• "HYDRAULICS MAKE A DIFFERENCE: they always have a very low (inexistent?) cable friction"... Close but no cigar. When you apply pressure at the lever, a certain volume of fluid need to move before pad contact occurs. The flow will be proportional to the pressure and the hydrodynamic resistance calculated from the radius and length of the channel (hose). Hydrodynamic capacitance also exists when fluids are compressible and/or the channel has elasticity. en.wikibooks.org/wiki/Microfluidics/…
    – Emyr
    Nov 16, 2015 at 10:46
  • @Emyr Yeah, you are right, I guess I meant static friction... Anyway, compared to a sub-optimal cable, the friction is much lower. Nov 16, 2015 at 11:20

I'd recommend giving your current brake installation a good service before considering spending money on an expensive upgrade.

Hydros are great (I have them on my bike and enjoy riding with them), but a well-maintained braking system should be more than adequate in all reasonable riding conditions. Hydros would have advantages if you're into mountain riding as a sport, but for day-to-day use you probably won't notice much difference.

You say you've never changed your pads because they work. A pad can last a good while to be sure, but they do tend to become gradually less effective as they wear (more force for the same braking needed). You might want to look into changing the pads for fresh, good quality ones. That should give an noticeable increase in breaking power.

Similarly, the discs or rims that the pads press against can wear, though that's very unlikely to be a factor unless the brakes in question are very old. What is more likely to have an impact is dirt and other contaminates on the braking surface. Mud and dirt, lubricating oil from your bike, the remains of old brake pad material and what have you can build up on the surface. If you clean the surface thoroughly then you should notice further improvements in the stopping power of your brakes.

The cable in mechanical systems can stretch, fray, rust and so on. As it's a mechanical moving part it also needs to be properly lubricated. As the cable stretches with use you should adjust the brakes to counter. You should also apply some kind of lubricating grease or wax to the exposed portions of the metal cable with the brake in both the released and applied state. Finally, if there's any sign of rust or fraying in the cable, get it replaced immediately!

All this maintenance should make a very noticeable improvement in the stopping power of your brakes. More effective braking means less effort needs to be used when braking, and hopefully less strain being put through your hands.

You may also want to invest in a good pair of padded cycling gloves, they also offer a measure of protection from strain on your hands.

If none of the above helps enough then that's the point where you might want to start seriously looking at replacing your brakes. However, doing the above is likely to be effective in reducing the amount of effort you need to apply when braking, and it's a lot less expensive then replacing the brakes on your current bike.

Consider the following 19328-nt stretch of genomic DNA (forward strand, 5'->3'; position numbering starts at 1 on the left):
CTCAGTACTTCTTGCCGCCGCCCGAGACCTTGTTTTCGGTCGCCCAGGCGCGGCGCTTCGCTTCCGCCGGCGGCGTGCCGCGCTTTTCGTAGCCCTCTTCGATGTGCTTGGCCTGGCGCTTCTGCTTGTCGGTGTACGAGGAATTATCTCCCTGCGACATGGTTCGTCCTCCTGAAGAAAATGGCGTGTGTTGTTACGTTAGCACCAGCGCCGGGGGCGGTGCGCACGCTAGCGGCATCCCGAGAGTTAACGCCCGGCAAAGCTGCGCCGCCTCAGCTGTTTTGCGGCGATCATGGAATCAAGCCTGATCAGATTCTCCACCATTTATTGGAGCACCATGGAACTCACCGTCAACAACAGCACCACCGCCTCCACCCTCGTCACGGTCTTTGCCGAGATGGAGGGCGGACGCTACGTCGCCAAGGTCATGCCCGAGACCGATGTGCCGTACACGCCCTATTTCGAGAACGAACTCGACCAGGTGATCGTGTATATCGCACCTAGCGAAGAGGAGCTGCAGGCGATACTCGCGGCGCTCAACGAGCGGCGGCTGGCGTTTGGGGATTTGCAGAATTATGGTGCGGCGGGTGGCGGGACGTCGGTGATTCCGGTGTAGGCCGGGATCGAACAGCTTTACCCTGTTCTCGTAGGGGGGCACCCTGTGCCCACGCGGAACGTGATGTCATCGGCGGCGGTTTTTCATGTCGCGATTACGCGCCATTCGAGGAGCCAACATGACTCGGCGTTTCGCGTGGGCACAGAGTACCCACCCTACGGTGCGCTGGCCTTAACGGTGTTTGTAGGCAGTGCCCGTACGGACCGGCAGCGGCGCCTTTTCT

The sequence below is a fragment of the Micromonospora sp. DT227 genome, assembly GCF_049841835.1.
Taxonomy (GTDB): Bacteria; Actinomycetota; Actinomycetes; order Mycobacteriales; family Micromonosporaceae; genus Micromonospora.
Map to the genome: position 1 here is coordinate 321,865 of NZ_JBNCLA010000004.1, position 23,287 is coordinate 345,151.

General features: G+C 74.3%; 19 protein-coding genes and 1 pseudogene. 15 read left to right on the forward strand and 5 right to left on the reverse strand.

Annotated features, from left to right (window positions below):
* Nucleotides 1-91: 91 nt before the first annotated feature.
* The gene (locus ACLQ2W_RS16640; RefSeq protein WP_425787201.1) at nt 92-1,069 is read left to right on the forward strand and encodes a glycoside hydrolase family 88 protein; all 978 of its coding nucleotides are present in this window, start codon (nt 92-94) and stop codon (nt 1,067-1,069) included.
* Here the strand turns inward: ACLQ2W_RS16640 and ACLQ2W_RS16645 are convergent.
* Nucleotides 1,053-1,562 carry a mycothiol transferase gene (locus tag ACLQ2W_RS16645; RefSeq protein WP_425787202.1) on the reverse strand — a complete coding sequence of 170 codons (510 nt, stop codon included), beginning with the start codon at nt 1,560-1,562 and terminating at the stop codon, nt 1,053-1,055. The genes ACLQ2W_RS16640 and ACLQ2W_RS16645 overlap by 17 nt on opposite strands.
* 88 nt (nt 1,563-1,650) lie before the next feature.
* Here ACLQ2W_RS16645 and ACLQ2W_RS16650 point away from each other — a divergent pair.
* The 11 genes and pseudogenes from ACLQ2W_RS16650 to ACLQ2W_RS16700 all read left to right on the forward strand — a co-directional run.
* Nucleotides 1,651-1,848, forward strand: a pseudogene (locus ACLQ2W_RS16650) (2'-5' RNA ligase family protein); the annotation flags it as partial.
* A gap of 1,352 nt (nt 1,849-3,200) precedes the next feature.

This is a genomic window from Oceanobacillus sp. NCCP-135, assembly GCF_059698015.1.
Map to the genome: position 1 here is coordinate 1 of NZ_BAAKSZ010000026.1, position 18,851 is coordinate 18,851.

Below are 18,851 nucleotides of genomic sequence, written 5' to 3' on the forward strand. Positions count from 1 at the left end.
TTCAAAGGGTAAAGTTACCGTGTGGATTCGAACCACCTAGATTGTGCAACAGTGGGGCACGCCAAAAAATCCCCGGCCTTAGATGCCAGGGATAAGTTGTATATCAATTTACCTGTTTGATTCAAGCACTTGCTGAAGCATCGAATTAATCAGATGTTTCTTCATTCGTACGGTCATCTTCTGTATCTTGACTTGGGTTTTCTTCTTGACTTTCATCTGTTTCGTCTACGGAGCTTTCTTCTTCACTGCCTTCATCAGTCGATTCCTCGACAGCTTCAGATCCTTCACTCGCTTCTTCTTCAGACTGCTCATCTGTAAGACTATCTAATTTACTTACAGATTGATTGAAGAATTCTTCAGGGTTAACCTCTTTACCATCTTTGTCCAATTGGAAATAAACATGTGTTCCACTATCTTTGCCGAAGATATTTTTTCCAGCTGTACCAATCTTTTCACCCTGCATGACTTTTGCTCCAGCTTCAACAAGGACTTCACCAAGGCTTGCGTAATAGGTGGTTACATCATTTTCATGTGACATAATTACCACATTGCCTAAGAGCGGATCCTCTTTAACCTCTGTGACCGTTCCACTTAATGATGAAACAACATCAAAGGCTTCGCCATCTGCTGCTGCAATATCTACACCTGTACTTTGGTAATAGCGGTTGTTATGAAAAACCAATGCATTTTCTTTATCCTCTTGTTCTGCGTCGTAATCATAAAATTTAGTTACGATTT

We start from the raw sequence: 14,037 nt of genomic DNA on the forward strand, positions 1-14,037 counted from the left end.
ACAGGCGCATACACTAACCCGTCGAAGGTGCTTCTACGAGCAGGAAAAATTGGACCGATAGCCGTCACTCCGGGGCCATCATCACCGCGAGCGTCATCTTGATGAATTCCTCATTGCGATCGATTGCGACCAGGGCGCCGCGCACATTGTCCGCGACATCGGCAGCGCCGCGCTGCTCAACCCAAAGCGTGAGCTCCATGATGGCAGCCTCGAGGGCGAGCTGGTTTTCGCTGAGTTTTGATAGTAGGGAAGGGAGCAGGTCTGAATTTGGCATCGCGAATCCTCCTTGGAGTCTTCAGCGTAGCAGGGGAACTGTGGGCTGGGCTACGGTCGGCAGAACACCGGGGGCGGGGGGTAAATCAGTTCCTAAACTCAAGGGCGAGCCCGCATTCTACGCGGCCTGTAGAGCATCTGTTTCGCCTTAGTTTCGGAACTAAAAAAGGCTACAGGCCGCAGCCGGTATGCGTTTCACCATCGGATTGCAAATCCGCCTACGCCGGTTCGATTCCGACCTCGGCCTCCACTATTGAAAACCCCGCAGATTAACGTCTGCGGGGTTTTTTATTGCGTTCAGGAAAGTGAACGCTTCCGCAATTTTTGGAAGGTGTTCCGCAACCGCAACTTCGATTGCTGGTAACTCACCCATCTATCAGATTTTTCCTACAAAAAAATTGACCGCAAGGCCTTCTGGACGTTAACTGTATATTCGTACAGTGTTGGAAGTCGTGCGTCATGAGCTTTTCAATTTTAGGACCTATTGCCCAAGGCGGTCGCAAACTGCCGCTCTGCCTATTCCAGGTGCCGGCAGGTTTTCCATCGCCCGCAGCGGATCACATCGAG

In order to brake you apply force on the brake lever that is then transferred to the braking surface (e.g. disc and pads). The advantage of hydraulics is the efficiency in which force is transferred (i.e. reduced system flex). Cable actuated disc brakes will have more compression in the cable housing, resulting in reduced efficiency and potentially tired hands from the extra force applied during extended braking.

That said, you can greatly improve cable disc brake efficiency by upgrading the cable housing to "compression less" housing (e.g. Avid Flak Jacket). This could be a much more cost effective option than switching to hydraulics. I did this on my commute bike and the performance was quite close to hydraulics, but did take some time to properly set up.


I had some Shimano XT hydraulics on a mountain bike, and now have Avid BB7 mechanical disks on my touring bike. I don't know whether to attribute it to the lack of cable compression or some other mechanical advantage, but there's no question that the hydraulics feel much easier and controllable. It is also a more linear feel (or "better modulation" is a phrase I sometimes hear used) -- you get more braking right at the beginning of the lever pull because you don't have to first squish out all the flex in the cable and cable housing.

By contrast, my mechanical disc brakes, while very strong, have a bit of squish at the beginning, and don't subjectively feel as nice. I still choose not to run hydraulics because of the increased vulnerability (hydraulic line punctures) and difficulty of doing field repairs (particularly inappropriate for a touring bike). But the hydraulics, subjectively, definitely feel much stiffer and stronger. Since you're a bigger guy at 100 kilos, and braking quality sounds important to you, I don't think you'd be crazy to want to try switching over to hydraulics to see if they make a significant difference.